When Janette Garcia moved to the Rio Grande Valley in 1993 and began working for The University of Texas-Pan American, she realized she had arrived at someplace special.
"It really is a blend of cultures," Garcia said. "It's not typical U.S. and it's not typical Mexico. Having that blend just makes it really unique, and I think unique even as compared to other border cities."
She didn't know just how extraordinary Edinburg was until she began research on the city for a book she was asked to write about its history.
"The town moved three times," said Garcia, a librarian in the special collections department at the University Library.
The book, "Edinburg," is published by Arcadia Publishing, which produces the "Images of America" series of books on communities throughout the United States.
Arcadia Publishing contacted Garcia about writing a book on the history of Edinburg. A biography had been written about Hidalgo County, but not its county seat, Garcia said.
Garcia said she spent about a year researching archives from the University Library, the Museum of South Texas History and other sources, interviewing residents and businesses and collecting photos for her book. She conducted all her work on the book outside her day job at UT Pan American, spending nights and weekends compiling the information.
The 128-page book tells the story of how Edinburg, as well as the rest of the Rio Grande Valley, grew from porciones -- strips of land the Spanish, and later Mexican, governments allotted to ranchers -- to thriving communities along the United States-Mexico border. Much of the stories are told through pictures donated by the University, museum and long-time residents of the area.
In the book, Garcia explains how the county seat, then called Edinburgh -- named after the hometown of one of the town's founders who emigrated from Scotland to the Valley -- was established along the banks of the Rio Grande. The town's name changed to Hidalgo to match the name of the newly formed county in which it resided. Because of flooding, the community decided to move the town about two miles north. But as the flood waters continued to seep north, the townspeople decided to move the county seat to ranchland located near the center of Hidalgo County and named that town Chapin, after the county judge at the time, D.B. Chapin.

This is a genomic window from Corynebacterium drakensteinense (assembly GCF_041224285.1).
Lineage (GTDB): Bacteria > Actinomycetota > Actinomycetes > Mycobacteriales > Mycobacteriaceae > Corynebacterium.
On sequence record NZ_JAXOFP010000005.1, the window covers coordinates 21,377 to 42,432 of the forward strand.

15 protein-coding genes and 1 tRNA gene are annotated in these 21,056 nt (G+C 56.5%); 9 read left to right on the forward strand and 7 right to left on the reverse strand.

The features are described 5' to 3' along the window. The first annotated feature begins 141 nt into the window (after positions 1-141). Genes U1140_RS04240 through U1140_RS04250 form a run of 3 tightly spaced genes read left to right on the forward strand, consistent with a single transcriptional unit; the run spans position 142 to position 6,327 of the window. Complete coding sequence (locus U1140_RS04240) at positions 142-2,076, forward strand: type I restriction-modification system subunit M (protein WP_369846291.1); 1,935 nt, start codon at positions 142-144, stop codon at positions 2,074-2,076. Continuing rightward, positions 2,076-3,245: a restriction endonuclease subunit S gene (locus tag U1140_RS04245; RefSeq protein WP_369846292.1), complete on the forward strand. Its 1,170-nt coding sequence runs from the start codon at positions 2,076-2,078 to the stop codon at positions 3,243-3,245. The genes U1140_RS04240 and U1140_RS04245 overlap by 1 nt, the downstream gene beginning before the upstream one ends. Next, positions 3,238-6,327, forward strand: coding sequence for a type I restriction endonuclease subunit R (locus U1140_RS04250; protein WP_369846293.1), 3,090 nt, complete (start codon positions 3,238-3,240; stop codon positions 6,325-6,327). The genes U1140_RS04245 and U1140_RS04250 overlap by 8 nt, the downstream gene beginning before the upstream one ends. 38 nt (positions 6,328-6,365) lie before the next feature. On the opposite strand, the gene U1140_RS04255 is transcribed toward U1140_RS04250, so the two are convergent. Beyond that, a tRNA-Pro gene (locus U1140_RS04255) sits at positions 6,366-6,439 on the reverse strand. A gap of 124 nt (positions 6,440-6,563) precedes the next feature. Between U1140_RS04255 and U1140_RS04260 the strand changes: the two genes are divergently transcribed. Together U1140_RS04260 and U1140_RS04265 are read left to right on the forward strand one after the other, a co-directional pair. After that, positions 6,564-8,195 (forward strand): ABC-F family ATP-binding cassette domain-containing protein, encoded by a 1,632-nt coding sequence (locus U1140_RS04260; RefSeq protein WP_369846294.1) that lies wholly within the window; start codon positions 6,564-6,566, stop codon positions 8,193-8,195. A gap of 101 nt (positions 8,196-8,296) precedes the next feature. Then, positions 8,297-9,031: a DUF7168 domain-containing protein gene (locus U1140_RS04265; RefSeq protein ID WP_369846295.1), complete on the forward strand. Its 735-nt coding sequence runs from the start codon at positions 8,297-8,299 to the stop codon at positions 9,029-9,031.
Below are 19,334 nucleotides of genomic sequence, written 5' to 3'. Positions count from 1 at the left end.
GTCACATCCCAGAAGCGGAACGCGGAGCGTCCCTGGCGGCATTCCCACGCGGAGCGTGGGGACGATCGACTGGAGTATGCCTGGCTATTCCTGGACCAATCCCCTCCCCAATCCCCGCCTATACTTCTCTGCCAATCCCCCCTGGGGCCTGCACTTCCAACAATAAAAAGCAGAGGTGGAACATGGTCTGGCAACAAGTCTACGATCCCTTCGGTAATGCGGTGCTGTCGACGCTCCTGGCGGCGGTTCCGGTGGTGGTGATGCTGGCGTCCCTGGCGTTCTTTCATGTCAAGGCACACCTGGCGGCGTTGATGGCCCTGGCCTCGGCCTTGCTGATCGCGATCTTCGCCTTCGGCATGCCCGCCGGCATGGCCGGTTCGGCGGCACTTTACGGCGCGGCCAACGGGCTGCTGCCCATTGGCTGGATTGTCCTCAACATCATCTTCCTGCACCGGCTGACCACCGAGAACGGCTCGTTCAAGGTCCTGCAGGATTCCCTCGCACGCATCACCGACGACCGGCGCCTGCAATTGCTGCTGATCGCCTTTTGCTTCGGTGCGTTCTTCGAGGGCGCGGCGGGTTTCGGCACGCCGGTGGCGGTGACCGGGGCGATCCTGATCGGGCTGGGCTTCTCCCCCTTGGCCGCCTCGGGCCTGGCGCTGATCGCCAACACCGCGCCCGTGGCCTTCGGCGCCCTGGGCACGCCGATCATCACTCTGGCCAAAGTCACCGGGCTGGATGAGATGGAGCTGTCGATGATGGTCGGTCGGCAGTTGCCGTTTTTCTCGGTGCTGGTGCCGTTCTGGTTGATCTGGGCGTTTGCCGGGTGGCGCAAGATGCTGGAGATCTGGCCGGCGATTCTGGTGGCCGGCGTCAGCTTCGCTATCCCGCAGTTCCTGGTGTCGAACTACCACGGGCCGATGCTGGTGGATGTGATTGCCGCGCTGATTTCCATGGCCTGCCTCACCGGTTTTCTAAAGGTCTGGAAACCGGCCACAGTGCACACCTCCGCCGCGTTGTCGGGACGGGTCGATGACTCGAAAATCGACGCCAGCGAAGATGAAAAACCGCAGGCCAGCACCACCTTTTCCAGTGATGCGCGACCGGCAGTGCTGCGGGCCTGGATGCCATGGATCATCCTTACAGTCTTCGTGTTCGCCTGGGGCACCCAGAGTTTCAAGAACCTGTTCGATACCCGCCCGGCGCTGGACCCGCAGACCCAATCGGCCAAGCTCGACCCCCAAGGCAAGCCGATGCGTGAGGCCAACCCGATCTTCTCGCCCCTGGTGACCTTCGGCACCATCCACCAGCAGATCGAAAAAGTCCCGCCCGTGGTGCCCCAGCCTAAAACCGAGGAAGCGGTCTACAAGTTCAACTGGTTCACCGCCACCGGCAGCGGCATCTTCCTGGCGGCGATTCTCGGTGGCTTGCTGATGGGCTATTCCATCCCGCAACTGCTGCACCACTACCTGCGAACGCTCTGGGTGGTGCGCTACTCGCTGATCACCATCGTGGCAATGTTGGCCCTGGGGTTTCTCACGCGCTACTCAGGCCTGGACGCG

Years later, the townspeople decided to change the name of their home to Edinburg -- sans the 'h" -- after Chapin was put on trial for shooting a man in San Antonio in self defense. Chapin was acquitted of all charges, but the community changed the name the day the trial started because it did not want the town to be associated with the case.
Garcia said the city's name changes were the most interesting for her to research because of the stories tied to them.
The librarian said she was also struck by the strong sense of community among Edinburg residents. In her research she found out that throughout Edinburg's history its residents came together to build the town's prominence.
"The Echo Hotel is actually called the Edinburg Community Hotel Organization and it was built with the community raising funds because no big hotel chain wanted to come down here," Garcia said. "So Edinburg created its own hotel. As the college was growing ... they were looking for other areas and were thinking of moving to McAllen. But once again, the people of Edinburg came together and they helped raise money to buy land for where we are now."
Garcia said the experience of compiling information for and writing the book was fun but frustrating because there is so much more history that didn't get into the publication. What is even more frustrating to her is the fact that few area residents are aware of their hometown's history.
"Unfortunately, I don't think a lot of people realize the history we have and they don't realize the importance of keeping photographs, keeping letters, of looking back," she said. "It's amazing if you think 100 years ago this place was tiny compared to now. I think that's one of the things that strikes me about this whole Valley, the rate of growth and how much it's changing."
Garcia said she hopes her book will encourage more people to preserve their families' histories.
"Edinburg" is available for sale at various locations throughout the area, including Walgreens, Coffee Zone, the Edinburg Chamber of Commerce and Barnes & Noble Booksellers. The book also can be purchased online at www.arcadiapublishing.com.
Garcia will be signing books at the Edinburg Chamber, 602 W. University Drive, at 5 p.m. Jan. 26.
For more information, call the Chamber at (956) 383-4974 or Garcia at (956) 279-6201.